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English Composition 2089: Researching Discourse

This guide provides resources for researching discourse communities and the documents, videos, reports, images and other materials they create.

What Is Discourse?

Essentially, discourse is an act of communication between a composer and audience for a particular purpose.  This communication can take a variety of forms. 

Here are some common forms of discourse:

  • newspaper article
  • scholarly journal article
  • speech
  • radio or TV broadcast
  • published report
  • poem

However, also think beyond textual discourses, for example:

  • advertisement
  • emojis or memes
  • architecture or design, e.g. 9/11 Memorial
  • graffiti
  • tattoos
  • clothing styles

You are encouraged to think expansively about what counts as a discourse so that your work in English 2089 reflects the diversity and richness of 21st century discourses and communication practices.

Discourse Analysis

When considering any form of discourse, in addition to understanding WHAT is being said, also focus on WHO is creating the text, WHY they are doing so, and HOW the resulting discourse impacts or has impacted the issue.

Ask yourself the following questions to ANALYZE discourse:

  • Who is the intended audience?
  • What is the purpose of the information presented? (inform, persuade, entertain)
  • What types of evidence are used to support the claims of the information?
  • How is information shaped by a particular genre? (Consider the audience, layout, space, style, conventions, etc).
  • How literate, biased, and/or credible are those producing this discourse?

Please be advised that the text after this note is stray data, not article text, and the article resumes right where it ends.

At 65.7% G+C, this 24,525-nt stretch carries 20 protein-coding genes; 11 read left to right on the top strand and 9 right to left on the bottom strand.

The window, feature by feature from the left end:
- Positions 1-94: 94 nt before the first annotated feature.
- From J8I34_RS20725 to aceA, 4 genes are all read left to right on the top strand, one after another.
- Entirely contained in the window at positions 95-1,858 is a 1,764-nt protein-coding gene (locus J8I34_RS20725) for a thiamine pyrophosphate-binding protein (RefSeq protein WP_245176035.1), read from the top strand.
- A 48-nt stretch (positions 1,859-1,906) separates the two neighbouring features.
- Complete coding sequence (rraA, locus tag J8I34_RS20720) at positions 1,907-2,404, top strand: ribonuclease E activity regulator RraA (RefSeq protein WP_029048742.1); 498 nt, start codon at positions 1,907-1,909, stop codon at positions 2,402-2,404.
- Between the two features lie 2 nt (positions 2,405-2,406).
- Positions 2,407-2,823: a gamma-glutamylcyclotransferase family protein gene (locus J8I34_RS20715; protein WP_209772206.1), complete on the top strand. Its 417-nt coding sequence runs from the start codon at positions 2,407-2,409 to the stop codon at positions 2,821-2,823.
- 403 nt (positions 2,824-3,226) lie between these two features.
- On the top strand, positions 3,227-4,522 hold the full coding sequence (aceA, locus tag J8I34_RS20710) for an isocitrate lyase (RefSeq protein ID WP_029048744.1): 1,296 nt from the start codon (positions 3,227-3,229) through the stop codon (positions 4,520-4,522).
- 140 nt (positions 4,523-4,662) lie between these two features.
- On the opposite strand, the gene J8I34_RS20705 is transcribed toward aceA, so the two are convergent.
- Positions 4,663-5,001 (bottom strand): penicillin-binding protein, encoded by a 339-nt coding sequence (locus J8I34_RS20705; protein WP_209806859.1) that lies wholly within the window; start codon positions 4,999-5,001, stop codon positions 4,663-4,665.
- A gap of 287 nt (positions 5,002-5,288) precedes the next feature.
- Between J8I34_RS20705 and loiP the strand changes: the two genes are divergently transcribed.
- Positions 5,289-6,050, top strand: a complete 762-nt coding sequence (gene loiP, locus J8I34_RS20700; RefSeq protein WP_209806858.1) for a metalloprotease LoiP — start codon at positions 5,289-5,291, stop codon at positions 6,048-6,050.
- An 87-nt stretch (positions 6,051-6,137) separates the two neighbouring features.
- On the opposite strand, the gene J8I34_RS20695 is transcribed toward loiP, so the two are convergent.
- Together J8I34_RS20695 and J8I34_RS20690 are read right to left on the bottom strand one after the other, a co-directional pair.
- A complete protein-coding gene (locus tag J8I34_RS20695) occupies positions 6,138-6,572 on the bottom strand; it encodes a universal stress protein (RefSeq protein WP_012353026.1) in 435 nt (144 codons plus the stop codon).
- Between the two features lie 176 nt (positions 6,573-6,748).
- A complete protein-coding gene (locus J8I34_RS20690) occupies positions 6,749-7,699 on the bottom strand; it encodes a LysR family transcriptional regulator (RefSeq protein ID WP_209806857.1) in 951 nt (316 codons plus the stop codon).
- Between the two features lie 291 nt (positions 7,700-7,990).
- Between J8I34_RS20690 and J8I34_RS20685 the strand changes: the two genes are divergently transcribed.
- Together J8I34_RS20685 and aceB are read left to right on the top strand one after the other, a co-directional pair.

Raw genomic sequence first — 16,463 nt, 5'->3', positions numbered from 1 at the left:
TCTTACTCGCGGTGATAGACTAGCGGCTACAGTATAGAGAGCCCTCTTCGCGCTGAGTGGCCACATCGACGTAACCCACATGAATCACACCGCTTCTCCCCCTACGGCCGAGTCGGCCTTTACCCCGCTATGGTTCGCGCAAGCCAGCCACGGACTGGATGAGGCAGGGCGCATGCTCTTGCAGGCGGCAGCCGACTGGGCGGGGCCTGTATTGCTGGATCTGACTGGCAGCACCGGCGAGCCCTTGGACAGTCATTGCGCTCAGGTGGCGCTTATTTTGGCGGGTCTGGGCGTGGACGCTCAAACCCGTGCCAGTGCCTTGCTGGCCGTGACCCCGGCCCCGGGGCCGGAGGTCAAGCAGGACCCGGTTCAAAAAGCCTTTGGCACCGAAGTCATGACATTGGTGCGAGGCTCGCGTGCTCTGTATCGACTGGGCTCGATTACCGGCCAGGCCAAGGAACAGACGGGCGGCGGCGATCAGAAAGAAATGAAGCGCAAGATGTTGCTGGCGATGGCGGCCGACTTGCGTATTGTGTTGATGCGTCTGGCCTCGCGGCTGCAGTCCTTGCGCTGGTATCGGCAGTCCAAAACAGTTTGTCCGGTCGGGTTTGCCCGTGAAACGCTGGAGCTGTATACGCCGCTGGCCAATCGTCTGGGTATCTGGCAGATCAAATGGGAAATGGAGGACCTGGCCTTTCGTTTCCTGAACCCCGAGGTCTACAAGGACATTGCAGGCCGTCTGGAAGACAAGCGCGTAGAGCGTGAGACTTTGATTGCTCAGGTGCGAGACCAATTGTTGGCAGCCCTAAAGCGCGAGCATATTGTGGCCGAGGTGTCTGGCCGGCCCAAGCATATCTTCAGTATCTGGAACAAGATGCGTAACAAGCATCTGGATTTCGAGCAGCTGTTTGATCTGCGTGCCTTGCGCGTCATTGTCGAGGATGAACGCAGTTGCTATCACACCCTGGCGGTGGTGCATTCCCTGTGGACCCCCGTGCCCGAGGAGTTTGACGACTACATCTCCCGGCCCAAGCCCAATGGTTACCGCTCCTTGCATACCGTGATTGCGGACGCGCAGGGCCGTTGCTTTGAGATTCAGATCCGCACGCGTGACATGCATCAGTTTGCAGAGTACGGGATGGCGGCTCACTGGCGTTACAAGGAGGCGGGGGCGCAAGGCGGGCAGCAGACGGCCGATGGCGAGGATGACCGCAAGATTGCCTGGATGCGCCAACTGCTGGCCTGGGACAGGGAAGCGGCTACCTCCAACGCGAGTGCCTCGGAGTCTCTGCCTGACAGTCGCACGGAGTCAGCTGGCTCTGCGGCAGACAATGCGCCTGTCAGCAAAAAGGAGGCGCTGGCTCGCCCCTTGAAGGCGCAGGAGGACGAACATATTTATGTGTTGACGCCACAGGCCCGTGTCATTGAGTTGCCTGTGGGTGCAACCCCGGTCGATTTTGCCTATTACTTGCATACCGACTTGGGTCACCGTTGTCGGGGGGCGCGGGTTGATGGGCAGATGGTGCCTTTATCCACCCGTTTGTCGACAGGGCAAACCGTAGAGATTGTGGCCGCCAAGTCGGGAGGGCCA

• To what degree is the discourse mainstream (understood by the broad audience) or considered non-traditional or even avant-garde?

Analyzing the discourse on an issue is different from arguing a position on an issue.  See the chart below for an example of these differences:

Topic Arguing a Topic Analyzing Discourse on a Topic
Cars and pollution Should US automakers spend more money and research to make cars less harmful to the environment?
  • Who are the discourse communities in conversation about pollution controls in cars?
  • Which groups/companies/organizations have the most authority to influence the outcome and why?
  • How much influence do consumers have in this debate?
  • What forms or genres do groups use to convey their messages?
  • Who is or are the audience(s) for these messages?

Discourse Communities

A discourse community is a "social group that communicates at least in part via written texts and shares common goals, values, and writing standards, a specialized vocabulary, and specialized genres." Anne Beaufort, College Writing and Beyond.

Different discourse communities will often discuss the same topic in very different ways. The concept map below shows some discourse communities involved in conversations related to obesity.
 

Discourse community concept map

Examples of Discourse Communities

Professional:

  • emergency room nurses
  • prison guards
  • political aides

Be careful to sufficiently narrow your focus so you are not trying to analyze a community with millions of members who have vastly different discourse practices (i.e. “scientists” or “business people”)

Societal:

  • activist organizations (PETA, NRA, Sierra Club)
  • a specific ethnic group (Amish, Native Americans living on reservations, Cajun)
  • a campus club or organization
  • charity organizations

Be sensitive to stereotypes if you analyze a community associated with race, religion, etc.

Civic:

  • the PTA or similar school groups
  • political action groups

Cultural:

  • fan groups (Trekkies, Potterites, the BeyHive)
  • Civil War re-enactors
  • game clubs (Dungeons & Dragons, Magic Cards, etc.)

Tips on Choosing a Discourse Community to Analyze

  • Choose communities that are in conversation on a particular topic or problem.
  • Select key communities that represent various perspectives on a topic.
  • Choose an organized or connected community that has a common purpose; for example, the animal rights group PETA.
  • Be specific: instead of Cincinnati Reds fans, choose members of the RedsZone or the Rosie Reds.
  • Focus on the discourse of an entire community, not on a specific person.

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